Front of Cincinnati City Hall. Photo by John Alexander Reese

By Dan Yount

The Cincinnati Herald

Councilmembers Jan Michele-Lemon Kearney and Wendell Young called a special session of City Council on Friday, Jan. 8, to condemn the violence that occurred on Wednesday, Jan. 6, at the U.S. Capitol. All nine councilmembers (five Democrats, three Republicans and one Independent attended the session that was convened by Mayor John Cranley. The resolution that was presented passed unanimously.

The resolution stated, “We vehemently condemn the lawless actions of violence and destruction against our government, elected officials, government staff, and our law enforcement bodies as witnessed on January 6, 2021, in our nation’s capital and at our U.S. Capitol building, which were encouraged by President Donald Trump, and resulted in the loss of five lives, in an attempt to stop the democratic process of certifying the election of President-Elect Joseph R. Biden Jr.  We call for an end to such insurrection.’’

Jan-Michele Lemon Kearney. Photo by Pete Coleman

In addition, it was stated that the City Council, “as a local government body, is obligated to speak out against the anarchy and insurrection that occurred on January 6, 2021, so as to protect the rights of the residents of the City of Cincinnati and all those living in the United States of America to a government of laws that apply equally to all people and to not be governed through violence;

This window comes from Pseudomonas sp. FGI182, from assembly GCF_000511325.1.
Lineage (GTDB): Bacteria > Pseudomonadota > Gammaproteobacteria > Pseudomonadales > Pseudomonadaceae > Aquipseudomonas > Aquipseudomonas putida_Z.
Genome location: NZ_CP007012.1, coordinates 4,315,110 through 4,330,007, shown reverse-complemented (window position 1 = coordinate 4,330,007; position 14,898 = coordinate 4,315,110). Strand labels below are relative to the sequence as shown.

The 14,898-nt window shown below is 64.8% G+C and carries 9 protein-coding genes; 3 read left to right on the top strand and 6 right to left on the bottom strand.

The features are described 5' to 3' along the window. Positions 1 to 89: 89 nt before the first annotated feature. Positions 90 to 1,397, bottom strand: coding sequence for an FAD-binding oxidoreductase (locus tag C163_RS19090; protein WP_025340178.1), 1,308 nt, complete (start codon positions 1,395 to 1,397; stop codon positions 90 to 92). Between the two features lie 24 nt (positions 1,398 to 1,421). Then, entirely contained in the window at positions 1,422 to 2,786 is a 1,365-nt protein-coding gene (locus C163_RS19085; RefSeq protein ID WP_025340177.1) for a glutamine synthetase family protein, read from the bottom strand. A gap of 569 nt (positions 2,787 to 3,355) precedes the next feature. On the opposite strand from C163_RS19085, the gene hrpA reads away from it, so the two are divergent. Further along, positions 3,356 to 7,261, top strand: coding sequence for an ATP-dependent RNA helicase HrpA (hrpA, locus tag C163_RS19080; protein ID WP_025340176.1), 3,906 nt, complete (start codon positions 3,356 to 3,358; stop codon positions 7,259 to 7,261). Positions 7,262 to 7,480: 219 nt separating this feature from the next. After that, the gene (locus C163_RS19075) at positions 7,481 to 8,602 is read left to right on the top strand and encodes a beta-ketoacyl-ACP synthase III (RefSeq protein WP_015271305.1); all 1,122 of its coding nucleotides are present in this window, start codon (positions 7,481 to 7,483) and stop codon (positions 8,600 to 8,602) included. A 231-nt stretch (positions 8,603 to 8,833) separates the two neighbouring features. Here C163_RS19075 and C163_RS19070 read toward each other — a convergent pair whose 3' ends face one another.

Kearney said, “We uphold everyone’s First Amendment right peaceably to assemble and to have their grievances redressed, but there is no place for violence. The insurrection that occurred on Wednesday is the opposite of patriotism, and lives were lost.”

Wendell Young. Photo provided

Young said, “We have never pledged allegiance to an individual … It’s always been to a republic.”

Councilmember Greg Landsman pointed out the “White privilege.” He said that in spite of the violence, there were few arrests and police were seen opening gates for the mob and helping protesters down the steps.

Greg Landsman. Photo provided

In a press conference earlier in the day, Pastor Ennis Tait said, “No one can tell me that if it had been a group of Black Lives Matter, that they wouldn’t have been treated differently.”

Ennis Tate. Photo provided

Young ended the session by saying how proud he was of his fellow councilmembers for coming together to take a stand against the insurrection. 

Kearney said later, “We weren’t sure who would show up for the special session and who would support the resolution. As it turns out, all nine council members were in attendance. Hearing their words was emotional for me, and I could not have been more proud to serve on City Council with each of them.”

The United States of America shall continue to serve as a strong model of Democracy, she concluded, adding the importance of Mayor John Cranley’s and City Council’s call for the peaceful transition of power to the duly elected 46th President of the United States of America Joseph R. Biden Jr. and the duly elected Vice President Kamala Harris, who is the first woman and the first African American and Asian elected to that position, on January 20, 2021.

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